​​​​​​Sherry Robinson 2019

© 2020 NEW MEXICO NEWS SERVICES      12/30/19
Former Gov. Edmund G. Ross and his historic impeachment vote
By Sherry Robinson

All She Wrote
            In all the impeachment coverage, it was a matter of time before Edmund G. Ross’s name came up.
            Defying his own party in 1868, Ross voted to acquit President Andrew Johnson in his impeachment trial. For that, President John F. Kennedy included Ross in his book “Profiles of Courage.”
            Recently David O. Stewart, author of “Impeached: The Trial of President Andrew Johnson,” wrote on the History News Network that Ross’s vote was “a profile in corruption, not courage.”
            We can’t allow this slur against our former governor to pass without argument.
          In his 2014 biography, “Edmund G. Ross: Soldier, Senator, Abolitionist,” author Richard A. Ruddy wrote that Ross was a committed abolitionist who moved his wife and their three young children from their comfortable life in Milwaukee to Bleeding Kansas, arriving during the state’s most violent period.
            Ross joined the fighting in person and in print as a newspaperman. His income barely supported his growing family, and even then his conscience compelled him to mothball his newspaper and serve for three years in the Civil War. For his courage in battle the governor appointed him in 1866 to the U. S. Senate. He stood for election a year later and won.
            Ross, who never wanted to be a politician, was overwhelmed by Washington, D. C., but found fellowship with a few old friends, Ruddy wrote. He went to Washington a Radical Republican but moderated his views under the influence of his friends.
            Congress then debated how to help newly freed slaves and how to return southern states to the union. Johnson, a southerner and a Democrat, opposed helping former slaves and pushed for lenience with the South. Radical Republicans wanted to punish the South and proposed breaking up plantations and parceling the land out to former slaves.
            Where President Lincoln would have sought compromise, Johnson was uncompromising. Johnson’s standoff with Congress flared into impeachment.
          Ross disagreed with Johnson but took seriously his oath to make an impartial judgment and believed the House hadn’t proven its case against Johnson. His vote for acquittal tipped the outcome in Johnson’s favor.
            Stewart writes that Ross “flirted with both sides of the contest, then began to offer his vote for the best deal he could get.” His impeachment vote was the result of a bribe, Stewart says.
          According to Ruddy, the vote plunged Ross into financial turmoil. To make matters worse, in 1872, accusations broke that the election of Kansas senators in 1867 was the result of $42,000 in bribes by shady businessman Perry Fuller. “The exact truth of what happened in 1867 is uncertain,” Ruddy wrote. On the other hand, Ross knew Fuller and had even recommended him for an appointment in 1868.
            Stewart writes that Ross “secured his Senate seat because his sponsor – a crook named Perry Fuller – paid Kansas state legislators $42,000 in bribes.”
            Ross, who returned to newspapering, dutifully published the results of a legislative investigation. He wrote: “A condition of rottenness will be proven to the world to exist and to have existed for years in this state.” That sounds like a mea culpa, but there was no conclusive evidence, Ruddy wrote.
            The controversy led eventually to his move to New Mexico in 1883 and appointment as territorial governor in 1885. Said Ross, “[A]fter seventeen years of poverty and obscurity this vindication is worth a thousand times more to me than would be all the offices of the territory rolled into one and offered to me.”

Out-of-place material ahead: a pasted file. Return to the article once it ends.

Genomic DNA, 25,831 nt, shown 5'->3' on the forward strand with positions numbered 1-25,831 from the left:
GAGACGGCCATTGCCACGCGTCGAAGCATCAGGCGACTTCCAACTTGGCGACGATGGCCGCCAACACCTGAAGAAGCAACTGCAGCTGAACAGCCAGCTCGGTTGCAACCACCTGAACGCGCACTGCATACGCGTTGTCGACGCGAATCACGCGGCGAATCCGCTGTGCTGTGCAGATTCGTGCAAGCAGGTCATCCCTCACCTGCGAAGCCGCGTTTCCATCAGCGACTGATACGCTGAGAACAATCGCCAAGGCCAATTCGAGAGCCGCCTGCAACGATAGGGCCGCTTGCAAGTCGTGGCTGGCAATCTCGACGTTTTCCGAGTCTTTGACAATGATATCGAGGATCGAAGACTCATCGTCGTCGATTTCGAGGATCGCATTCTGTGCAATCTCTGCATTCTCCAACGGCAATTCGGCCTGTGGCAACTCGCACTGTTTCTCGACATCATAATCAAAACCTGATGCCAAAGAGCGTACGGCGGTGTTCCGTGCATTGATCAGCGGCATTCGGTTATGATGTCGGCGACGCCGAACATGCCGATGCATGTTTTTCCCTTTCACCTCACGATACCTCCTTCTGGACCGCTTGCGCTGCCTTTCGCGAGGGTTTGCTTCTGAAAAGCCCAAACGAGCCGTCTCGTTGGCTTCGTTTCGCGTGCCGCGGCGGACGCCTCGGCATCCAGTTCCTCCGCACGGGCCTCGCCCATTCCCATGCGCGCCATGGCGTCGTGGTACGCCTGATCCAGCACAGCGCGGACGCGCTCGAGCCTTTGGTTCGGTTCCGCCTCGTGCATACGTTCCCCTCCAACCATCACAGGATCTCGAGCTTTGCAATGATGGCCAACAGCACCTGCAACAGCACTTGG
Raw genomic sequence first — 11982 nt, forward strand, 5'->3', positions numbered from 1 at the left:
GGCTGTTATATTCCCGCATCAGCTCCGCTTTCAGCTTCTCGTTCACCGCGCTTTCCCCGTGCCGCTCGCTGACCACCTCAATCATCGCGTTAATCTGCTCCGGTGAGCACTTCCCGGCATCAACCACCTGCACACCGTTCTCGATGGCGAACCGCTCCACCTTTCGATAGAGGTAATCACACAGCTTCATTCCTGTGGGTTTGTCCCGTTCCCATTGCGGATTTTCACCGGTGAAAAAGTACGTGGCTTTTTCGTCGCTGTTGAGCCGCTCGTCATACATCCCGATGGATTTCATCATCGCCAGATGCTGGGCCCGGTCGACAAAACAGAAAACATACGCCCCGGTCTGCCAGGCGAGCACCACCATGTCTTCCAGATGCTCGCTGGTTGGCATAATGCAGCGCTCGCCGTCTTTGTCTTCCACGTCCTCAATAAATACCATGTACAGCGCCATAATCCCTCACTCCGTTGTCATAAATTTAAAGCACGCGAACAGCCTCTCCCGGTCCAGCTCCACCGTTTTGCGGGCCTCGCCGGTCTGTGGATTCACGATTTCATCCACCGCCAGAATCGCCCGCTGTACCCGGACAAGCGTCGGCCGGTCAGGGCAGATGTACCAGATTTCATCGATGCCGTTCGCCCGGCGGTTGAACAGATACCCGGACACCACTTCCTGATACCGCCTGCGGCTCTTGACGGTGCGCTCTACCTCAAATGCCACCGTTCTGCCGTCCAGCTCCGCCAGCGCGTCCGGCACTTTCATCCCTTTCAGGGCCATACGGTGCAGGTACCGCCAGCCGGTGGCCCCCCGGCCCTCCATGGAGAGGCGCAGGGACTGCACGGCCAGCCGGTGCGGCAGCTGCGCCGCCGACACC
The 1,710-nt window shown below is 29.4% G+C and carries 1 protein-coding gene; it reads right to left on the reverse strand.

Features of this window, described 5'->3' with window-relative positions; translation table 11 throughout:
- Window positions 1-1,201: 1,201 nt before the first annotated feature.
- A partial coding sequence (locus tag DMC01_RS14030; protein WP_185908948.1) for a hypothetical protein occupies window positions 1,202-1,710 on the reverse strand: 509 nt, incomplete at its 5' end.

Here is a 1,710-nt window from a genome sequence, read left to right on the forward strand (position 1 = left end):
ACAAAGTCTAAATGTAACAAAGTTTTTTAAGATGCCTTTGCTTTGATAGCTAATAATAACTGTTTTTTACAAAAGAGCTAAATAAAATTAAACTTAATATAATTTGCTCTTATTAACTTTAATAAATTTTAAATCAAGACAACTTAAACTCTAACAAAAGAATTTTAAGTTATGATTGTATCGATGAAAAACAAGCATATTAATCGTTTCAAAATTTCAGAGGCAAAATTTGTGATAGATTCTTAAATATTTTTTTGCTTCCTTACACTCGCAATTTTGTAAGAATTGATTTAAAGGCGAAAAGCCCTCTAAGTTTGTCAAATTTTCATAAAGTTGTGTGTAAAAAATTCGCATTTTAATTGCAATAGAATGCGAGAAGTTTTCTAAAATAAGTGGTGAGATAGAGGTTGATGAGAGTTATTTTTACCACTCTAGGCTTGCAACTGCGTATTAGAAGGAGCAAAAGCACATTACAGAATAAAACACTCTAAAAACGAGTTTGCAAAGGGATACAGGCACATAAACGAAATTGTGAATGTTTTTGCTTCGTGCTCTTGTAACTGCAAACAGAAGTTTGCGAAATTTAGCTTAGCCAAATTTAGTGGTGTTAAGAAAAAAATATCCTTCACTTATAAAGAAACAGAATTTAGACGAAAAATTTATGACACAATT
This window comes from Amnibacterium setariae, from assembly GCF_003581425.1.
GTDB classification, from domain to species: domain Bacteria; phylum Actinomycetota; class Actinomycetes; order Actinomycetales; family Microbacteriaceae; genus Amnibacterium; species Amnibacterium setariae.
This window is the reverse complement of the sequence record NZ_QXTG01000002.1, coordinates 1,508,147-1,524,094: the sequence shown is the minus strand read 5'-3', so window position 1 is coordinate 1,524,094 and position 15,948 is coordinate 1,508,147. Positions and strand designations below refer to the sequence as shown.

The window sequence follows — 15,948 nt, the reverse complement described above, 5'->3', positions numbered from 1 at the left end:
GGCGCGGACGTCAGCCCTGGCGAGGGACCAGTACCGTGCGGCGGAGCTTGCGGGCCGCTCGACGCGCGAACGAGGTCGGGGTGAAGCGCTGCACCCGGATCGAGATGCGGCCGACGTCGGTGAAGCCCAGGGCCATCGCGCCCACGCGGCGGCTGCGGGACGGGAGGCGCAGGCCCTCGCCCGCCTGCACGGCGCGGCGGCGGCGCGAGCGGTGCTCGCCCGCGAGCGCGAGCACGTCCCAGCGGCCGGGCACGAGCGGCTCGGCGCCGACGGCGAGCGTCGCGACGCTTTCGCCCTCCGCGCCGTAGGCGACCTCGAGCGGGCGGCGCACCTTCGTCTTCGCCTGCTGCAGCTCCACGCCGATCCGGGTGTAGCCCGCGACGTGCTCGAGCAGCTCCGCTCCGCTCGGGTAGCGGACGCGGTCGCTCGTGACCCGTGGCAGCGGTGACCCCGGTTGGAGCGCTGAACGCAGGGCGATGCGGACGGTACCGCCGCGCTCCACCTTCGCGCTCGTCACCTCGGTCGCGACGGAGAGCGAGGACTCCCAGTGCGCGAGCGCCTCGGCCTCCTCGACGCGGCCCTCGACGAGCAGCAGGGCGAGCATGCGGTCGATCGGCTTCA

David Stewart may have his reasons to believe Ross was corrupt, but why then was he so poor?
          “What can be said of Ross categorically is that beyond his salary he never personally benefitted financially from his job as a senator nor from his job as territorial governor later in life,” Ruddy wrote. “To the end of his life Ross always struggled to make ends meet and at times lived in virtual poverty.”

© 2019 NEW MEXICO NEWS SERVICES    12/23/19
Let the market decide whether carbon capture can save power plant
By Sherry Robinson

All She Wrote
            Who in the state’s energy debate will get lumps of coal in their stockings this year?
            One of the hot topics this year has been the closing of the San Juan Generating Station in Farmington and the state’s new Energy Transition Act (ETA). The legislation was a Democratic initiative opposed by Republicans, especially San Juan County legislators who want to use carbon-capture technology to keep the plant operating.
            I followed the ETA closely in the 2019 legislative session. After listening to arguments on all sides, I was uncomfortable with the bill but couldn’t put my finger on the reason. The fog has cleared.
            The ETA was intended to steer the state toward renewable energy and help San Juan County. It requires New Mexico’s investor-owned utilities to use 50 percent renewable energy by 2030 and 100 percent by 2045. The state would provide up to $30 million for plant decommissioning and mine reclamation and $20 million for severance pay and job training. Public Service Company of New Mexico plans to close the plant by 2022.
            San Juan County legislators wanted more time to allow a proposed buyer for the plant to pursue carbon-capture technology.
            Over all my years of writing this column, I’ve supported giving communities a large say in determining their economic base. The ETA drags Farmington by the heels toward a goal mandated from the outside and doesn’t allow the city to try to solve its own problems or consider any other options.